Being a fan of Quentin Tarentino can be a rewarding, but often frustrating experience. It’s rewarding because Tarentino is one of the most consistent and perennially relevant filmmakers alive, it’s frustrating because the rest of the world frequently perceives Tarentino to be something he’s not. Namely, people seem to be obsessed with the notion that Tarentino is some kind of gore-hound and that his films are among the most violent films ever made, which is almost categorically untrue. It is true that Tarentino is unlikely to make a G-rated film any time soon, but his films aren’t any more graphic than the works of Martin Scorsese, The Coen Brothers, David Fincher, or any number of other auteurs whose names haven’t become synonymous with blood and guts. Sure, some people get killed in Tarentino’s movies and violence is a theme throughout his work but his body counts are much lower than anything you’d see in the average Hollywood action movie and more of the blood is off screen than people seem to think. His latest film is not going to do anything to dislodge Tarentino’s reputation for bloodlust and that’s a shame because, as usual, there’s a lot more going on in it.
Set two years before the Civil War, the film opens with a group of shackled slaves being transported on foot by two armed men on horseback. After walking for days and nights they are approached by a man calling himself Dr. King Schultz (Cristoph Waltz) who claims to be a dentist. After a brief altercation, Schultz shoots one of these men dead, disarms the other, and has the survivor sign a bill of sale for one of the slaves who goes by the name Django (Jamie Foxx). As it turns out, Schultz is interested in Django because he’s a bounty hunter and he believes this slave will be able to help him track down a trio of people who are wanted dead or alive and have a large price on their heads. The two of them are quickly able to track all of these men down and take them out with relative ease. Schultz sees that Django has an aptitude for bounty hunting and offers to take him under his wing and train him in the trade. Django agrees, but only under the condition that Schultz help him track down and free his wife (Kerry Washington), who turns out to owned by a sadistic plantation owner named Calvin J. Candie (Leonardo DiCaprio).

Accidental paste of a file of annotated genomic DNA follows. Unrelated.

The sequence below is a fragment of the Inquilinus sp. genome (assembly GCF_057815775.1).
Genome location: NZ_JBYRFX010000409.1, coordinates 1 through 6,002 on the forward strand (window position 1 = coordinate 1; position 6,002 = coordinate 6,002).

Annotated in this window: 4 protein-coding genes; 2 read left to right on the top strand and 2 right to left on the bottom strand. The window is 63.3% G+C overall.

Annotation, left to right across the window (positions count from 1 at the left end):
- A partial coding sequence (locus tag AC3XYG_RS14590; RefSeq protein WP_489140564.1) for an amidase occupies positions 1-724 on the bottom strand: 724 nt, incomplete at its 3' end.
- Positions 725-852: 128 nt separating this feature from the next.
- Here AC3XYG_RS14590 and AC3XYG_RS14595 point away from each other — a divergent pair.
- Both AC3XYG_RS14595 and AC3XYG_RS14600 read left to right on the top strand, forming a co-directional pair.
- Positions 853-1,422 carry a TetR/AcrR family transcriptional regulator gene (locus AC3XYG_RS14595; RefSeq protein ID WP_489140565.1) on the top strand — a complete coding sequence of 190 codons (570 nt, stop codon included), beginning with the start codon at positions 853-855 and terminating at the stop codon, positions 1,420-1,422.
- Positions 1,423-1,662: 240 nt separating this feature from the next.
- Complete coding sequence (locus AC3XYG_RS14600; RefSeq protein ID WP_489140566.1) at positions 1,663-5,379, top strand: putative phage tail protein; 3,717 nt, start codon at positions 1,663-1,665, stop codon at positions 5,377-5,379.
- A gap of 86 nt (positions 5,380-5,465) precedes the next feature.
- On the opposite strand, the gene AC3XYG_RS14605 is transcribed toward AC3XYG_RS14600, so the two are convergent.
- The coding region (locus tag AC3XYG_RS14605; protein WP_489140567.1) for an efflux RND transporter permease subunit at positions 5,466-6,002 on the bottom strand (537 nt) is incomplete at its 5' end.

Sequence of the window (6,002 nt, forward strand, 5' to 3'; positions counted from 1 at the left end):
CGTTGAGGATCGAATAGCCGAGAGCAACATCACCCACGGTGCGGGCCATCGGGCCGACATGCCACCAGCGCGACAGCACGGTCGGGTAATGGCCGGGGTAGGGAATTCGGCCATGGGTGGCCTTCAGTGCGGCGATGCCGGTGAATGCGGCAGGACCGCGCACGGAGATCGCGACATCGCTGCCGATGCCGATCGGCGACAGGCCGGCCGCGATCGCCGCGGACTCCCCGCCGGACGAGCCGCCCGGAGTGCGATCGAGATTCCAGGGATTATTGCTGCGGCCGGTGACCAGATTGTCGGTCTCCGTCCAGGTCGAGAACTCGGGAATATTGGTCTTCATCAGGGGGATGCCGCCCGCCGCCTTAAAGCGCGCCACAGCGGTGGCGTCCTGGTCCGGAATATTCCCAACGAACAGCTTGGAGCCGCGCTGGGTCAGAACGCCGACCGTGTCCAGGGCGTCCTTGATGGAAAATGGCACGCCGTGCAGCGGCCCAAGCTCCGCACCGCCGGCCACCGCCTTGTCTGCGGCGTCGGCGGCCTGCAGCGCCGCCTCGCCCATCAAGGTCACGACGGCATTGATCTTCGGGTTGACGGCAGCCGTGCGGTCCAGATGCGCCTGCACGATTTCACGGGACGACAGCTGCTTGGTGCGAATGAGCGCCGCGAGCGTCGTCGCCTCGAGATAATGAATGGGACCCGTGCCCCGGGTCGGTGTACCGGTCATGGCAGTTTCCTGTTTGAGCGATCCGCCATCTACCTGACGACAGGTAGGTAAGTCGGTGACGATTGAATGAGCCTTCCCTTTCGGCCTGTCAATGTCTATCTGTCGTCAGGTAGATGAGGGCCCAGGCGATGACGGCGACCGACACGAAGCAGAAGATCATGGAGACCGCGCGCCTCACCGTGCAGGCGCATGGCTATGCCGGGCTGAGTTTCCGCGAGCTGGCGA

I think a big part of why people seem to think Tarentino’s films are more violent than they really are is because he doesn’t present the violent scenes in his films within a moralistic framework and he also has a tendency to mix violence with comedy. Django Unchained, which brings an irreverent eye to what is arguably the most disgusting aspect of America’s history, may be the apotheosis of this potentially uncomfortable blend. One could argue that he did the same thing with the Holocaust in his last film, Inglourious Basterds, but that film primarily focused on other aspects of the Second World War than Hitler’s genocide. Django Unchained on the other hand takes a very unflinching view of how African Americans were treated in the antebellum era. And yet… it’s also hilarious. It might be the closest that Tarentino has come to making an outright comedy. It should be noted from the beginning that none of this comedy is directed at the victims of slavery. All of the comedy here that isn’t the result of Tarentino’s usual wit is comedy directed directly at the stupidity of Southern racism. No American film has been this unflinchingly interested in the absurdity of hate since Mel Brooks’ Blazing Saddles. Beyond that, there is something cathartic about seeing a strong black man fight back against slave holders.
Beyond the subject matter, Django Unchained definitely has everything one would want from a Tarentino film, maybe too much. The film is clearly a tribute to the Spaghetti Western genre from the typeface of the title cards to the look of the sets and of course the name of the protagonist (which is borrowed from a 1966 spaghetti western starring Franco Nero). You can tell why Tarentino loves this genre so much. The Corbuccis and Leones who made the original spaghetti westerns were Europeans with no connection to the actual American West. Like Tarentino they were essentially making movies based on what they saw in other movies. This affinity for the genre means that Django Unchained borrows many of the original genres idiosyncrasies like heroes with superhuman gunfighting skill and a general disinterest in historical accuracy, and this may be offputting to some audiences, but at the same time it serves as something of a reminder of how fun those films could be in the first place.